Select ‘Next’ and add a Stat Class.  We’re going to add Vnic Stats:

 

The next screen is for creating our definitions.  We’re going to create 2 definitions:  1 for Rx Bytes Delta and 1 for Tx Bytes Delta.  We’ll create a major event (when network bandwidth hits 90% of 10Gbps) and a minor event (When network bandwidth hits 80% of 10Gbps).  We also need to put a value in for when the alarm will stop.  We can use 85% for the major alarm and 75% for the minor alarm.  This means if network bandwidth hits 80%, then we’ll trigger a warning and that minor alarm won’t go away until network bandwidth goes down to 75%.  Similarly, if network bandwidth hits 90% then we’ll trigger an alert and it won’t subside until network bandwidth utilization goes below 85% or 8.5Gbps in this case.

Using our table from above we now fill in the blanks for the Tx Delta:

 

We also need to do this for the Rx Delta after saving this off.  This should look identical to the Tx Delta with the Property Type being the only difference.  When we’re done we have a nice Threshold Policy:

Step 2:  Associate the Threshold Policy to a vNIC Template

Since we use LAN connectivity templates, we only need to modify our LAN connectivity templates on the nodes we are using to include our new 10Gb-Policy.  If you don’t, you’ll have to go modify every vNIC on every service profile.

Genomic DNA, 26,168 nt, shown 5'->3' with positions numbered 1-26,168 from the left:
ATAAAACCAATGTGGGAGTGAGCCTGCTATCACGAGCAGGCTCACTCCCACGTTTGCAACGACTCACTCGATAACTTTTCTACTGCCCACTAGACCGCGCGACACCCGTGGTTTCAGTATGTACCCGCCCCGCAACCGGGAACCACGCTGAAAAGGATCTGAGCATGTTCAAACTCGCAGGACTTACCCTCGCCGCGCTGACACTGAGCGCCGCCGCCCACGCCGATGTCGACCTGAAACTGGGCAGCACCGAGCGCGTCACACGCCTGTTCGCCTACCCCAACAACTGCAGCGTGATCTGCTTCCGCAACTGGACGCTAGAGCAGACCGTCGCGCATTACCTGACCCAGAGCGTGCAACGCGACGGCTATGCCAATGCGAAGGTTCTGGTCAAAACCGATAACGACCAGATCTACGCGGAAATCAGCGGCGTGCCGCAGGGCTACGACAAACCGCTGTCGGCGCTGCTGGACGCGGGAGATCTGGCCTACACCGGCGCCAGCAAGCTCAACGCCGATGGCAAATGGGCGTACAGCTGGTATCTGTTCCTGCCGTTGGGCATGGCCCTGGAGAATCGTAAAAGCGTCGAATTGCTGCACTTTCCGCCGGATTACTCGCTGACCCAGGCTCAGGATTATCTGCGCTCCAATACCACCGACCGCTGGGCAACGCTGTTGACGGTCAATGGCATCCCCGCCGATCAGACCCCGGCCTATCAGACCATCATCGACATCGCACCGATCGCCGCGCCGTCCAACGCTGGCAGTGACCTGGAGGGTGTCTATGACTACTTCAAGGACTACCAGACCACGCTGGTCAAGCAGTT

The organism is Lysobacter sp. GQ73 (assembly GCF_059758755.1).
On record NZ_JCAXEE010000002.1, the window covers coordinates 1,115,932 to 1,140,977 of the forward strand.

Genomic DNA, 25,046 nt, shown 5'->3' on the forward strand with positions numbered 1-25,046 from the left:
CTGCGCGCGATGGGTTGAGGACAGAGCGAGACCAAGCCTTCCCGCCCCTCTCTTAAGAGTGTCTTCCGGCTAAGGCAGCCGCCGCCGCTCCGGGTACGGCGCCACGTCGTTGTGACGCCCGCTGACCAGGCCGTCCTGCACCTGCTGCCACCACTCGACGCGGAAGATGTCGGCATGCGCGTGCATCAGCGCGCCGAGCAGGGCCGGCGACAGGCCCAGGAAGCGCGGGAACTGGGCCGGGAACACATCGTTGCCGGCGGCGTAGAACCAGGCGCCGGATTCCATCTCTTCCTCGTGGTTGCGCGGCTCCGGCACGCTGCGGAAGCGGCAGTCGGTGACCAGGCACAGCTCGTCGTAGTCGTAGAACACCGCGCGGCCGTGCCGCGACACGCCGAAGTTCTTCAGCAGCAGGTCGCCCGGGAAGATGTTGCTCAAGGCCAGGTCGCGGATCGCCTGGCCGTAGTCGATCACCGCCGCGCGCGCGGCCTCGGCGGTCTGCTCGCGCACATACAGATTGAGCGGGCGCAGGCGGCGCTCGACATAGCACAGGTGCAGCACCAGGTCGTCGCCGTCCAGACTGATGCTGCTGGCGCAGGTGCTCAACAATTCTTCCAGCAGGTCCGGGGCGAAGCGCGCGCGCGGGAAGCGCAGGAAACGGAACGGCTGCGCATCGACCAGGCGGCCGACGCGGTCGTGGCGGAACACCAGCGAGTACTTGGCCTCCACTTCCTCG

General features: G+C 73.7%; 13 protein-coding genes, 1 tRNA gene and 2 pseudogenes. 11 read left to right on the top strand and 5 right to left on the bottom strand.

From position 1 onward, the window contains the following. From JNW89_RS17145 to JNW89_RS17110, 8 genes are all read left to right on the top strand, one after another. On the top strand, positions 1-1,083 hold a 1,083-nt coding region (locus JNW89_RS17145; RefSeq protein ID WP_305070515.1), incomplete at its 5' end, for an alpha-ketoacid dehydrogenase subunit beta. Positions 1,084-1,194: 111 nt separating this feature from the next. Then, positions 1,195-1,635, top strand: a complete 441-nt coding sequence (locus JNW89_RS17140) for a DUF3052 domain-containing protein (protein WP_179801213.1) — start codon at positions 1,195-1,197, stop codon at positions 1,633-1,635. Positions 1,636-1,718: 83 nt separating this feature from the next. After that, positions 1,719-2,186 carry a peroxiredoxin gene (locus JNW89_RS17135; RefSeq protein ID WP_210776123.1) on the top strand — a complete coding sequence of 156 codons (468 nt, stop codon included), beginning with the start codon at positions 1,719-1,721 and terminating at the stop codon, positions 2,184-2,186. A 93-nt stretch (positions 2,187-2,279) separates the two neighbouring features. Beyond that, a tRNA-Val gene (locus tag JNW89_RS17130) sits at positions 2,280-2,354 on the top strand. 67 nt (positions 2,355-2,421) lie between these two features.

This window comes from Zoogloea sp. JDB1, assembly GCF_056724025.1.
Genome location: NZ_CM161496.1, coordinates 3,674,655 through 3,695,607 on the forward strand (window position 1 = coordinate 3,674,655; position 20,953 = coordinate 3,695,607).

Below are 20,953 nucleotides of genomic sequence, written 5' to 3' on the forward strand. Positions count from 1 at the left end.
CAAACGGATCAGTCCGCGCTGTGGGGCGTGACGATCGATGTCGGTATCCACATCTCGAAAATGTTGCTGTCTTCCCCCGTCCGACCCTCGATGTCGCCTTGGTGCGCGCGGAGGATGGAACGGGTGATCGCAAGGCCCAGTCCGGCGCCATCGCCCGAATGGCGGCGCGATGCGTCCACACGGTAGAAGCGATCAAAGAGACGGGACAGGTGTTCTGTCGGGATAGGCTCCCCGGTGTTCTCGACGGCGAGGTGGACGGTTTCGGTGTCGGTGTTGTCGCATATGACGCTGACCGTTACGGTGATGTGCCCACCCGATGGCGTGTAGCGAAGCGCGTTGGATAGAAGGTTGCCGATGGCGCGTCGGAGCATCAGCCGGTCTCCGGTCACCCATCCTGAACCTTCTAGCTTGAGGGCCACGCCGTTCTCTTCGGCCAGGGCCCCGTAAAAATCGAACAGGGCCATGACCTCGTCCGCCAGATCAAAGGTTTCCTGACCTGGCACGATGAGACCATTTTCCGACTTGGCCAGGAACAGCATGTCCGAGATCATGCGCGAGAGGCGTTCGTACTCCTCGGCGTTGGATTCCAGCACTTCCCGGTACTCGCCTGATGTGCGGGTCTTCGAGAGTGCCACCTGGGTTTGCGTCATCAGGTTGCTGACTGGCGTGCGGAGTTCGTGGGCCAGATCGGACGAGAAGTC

From the LAN tab, filter by Policies open the VNIC Templates and select the VNIC Template you used on your virtual machines.  Change the Stats threshold policy to match the 10Gb-Policy we just created and save changes:

Do this for all VNICs Templates.  If you configured them as updating templates (hopefully) then you shouldn’t have to do anything else and they’ll all be monitored.

Step 3:  Repeat for Uplinks

From the LAN tab, filter by LAN Cloud.  Add to the default policy the same steps you did in step 1.  You should have etherRxStats and etherTxStats when you are done.  This will then be applied to the uplinks provided they are not port channels.  This applies to single links.  To deal with port channels, you simply click on the port channel and edit it there.

Step 4:  Repeat for FEX connections

From the LAN tab, filter by Internal LAN.  Add to the default policy (you won’t be able to create a new policy).  This will be the same values as you had in the previous step.

Good!  That was a lot of typing.  You are now ready to be alerted!